When Shelley's body washed ashore several weeks later, Edward John Trelawney burned it, in ancient Greek fashion, on the beach at Via Reggio, after which Shelley's ashes were brought to the then new Protestant cemetery in Rome.
And now, Gregory Corso is coming to join the author of "Ode to the West Wind."
I wanted to find out the specifics so I spoke with attorney Robert Yarra, who lives in Fresno, California, and is a long time friend of Beat literature, and Gregory in particular. Mr. Yarra's speciality is immigration law, and it was he who was responsible for setting in motion the requests and permissions required to get Gregory into the Roman cemetery.
"George Scrivani and I had thought about that. George asked Gregory if it was something he'd want and he seemed very positive about that. He wanted Rome or Venice." Robert Yarra has friends with connections, as they say, in Rome, so he called a woman named Hannalorie, a friend of his, and asked if it would be possible to bury Gregory at the Protestant Cemetery. "She then spoke to the director," Yarra told me, "and he said no, it was very difficult. And then I said can you still try again, and so she did, and she was finally able to persuade them to bury him there."
When did this occur? I asked. Yarra replied, "This about six months ago, and Gregory knew of the results." Hannalorie is a long time friend of Robert Yarra, and lives in Rome. "She met Gregory about two years ago, and they got along very well. She's a very forceful lady, and usually gets what she wants."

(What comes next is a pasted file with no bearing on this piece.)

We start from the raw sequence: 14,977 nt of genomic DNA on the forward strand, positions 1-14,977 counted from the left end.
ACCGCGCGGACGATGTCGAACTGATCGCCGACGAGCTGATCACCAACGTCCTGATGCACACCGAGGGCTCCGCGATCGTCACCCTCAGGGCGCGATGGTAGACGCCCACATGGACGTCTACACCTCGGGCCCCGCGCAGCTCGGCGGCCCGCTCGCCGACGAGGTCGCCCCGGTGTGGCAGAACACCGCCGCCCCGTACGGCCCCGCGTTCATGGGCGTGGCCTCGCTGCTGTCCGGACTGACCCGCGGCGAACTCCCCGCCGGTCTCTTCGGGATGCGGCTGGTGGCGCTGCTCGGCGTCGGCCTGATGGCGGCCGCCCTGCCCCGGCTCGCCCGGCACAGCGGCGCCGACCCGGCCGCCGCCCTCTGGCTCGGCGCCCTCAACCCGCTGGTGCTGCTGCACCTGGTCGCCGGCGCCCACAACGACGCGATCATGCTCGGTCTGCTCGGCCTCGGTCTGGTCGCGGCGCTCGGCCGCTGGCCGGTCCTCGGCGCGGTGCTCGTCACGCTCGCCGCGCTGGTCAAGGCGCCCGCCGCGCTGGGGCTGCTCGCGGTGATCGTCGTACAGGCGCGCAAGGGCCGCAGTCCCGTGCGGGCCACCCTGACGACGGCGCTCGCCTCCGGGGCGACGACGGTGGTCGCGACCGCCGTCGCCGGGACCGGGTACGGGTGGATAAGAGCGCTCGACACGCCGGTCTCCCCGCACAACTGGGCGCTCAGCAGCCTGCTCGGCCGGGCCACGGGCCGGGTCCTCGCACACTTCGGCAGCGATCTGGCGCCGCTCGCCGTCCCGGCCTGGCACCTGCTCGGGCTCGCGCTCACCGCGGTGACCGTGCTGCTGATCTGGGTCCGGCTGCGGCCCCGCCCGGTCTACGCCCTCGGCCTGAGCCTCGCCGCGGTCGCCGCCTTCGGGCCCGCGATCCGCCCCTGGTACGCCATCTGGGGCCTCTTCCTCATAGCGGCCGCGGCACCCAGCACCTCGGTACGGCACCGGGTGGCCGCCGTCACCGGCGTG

Sheri Langerman, Gregory's daughter, will bring the ashes to Rome in May. It's going to cost about $5,000 to bury him there. "We're going to try to bury him near Shelley, if possible," said Yarra.
What a marvelous tale!
Upcoming Benefit at St. Mark's Church
Patti Smith and others are organizing a benefit at the Poetry Project at St. Mark's church, for April 26, to pay for the transport of the bard's ashes to Rome. It will be a festive event, with just enough Bacchus I'm sure to please the legacy of Gregory Corso, who made his mark in America, where poetry thrives.


Gregory Corso, 1930-2001
By Robert Creeley
Gregory Corso died last night (January 17), happily in his sleep in Minnesota. He had been ill for much of the past year but had recovered from time to time, saying that he'd got to the classic river but lacked the coin for Charon to carry him over. So he just dipped his toes in the water.
In this time his daughter Sheri, a nurse, had been a godsend to him, securing him, steadying the ambiance, just minding the store with great love and clarity. He thought she should get Nurse of the Year recognition at the very least.
There's no simple generalization to make of Gregory's life or poetry. There are all too many ways to displace the extraordinary presence and authority he was fact of. Last time we talked, he made the useful point that only a poet could say he or she was a poet -- only they knew. Whereas a philosopher, for instance, needed some other to say that that was what he or she was -- un(e) philosophe! -- poets themselves had to recognize and initiate their own condition.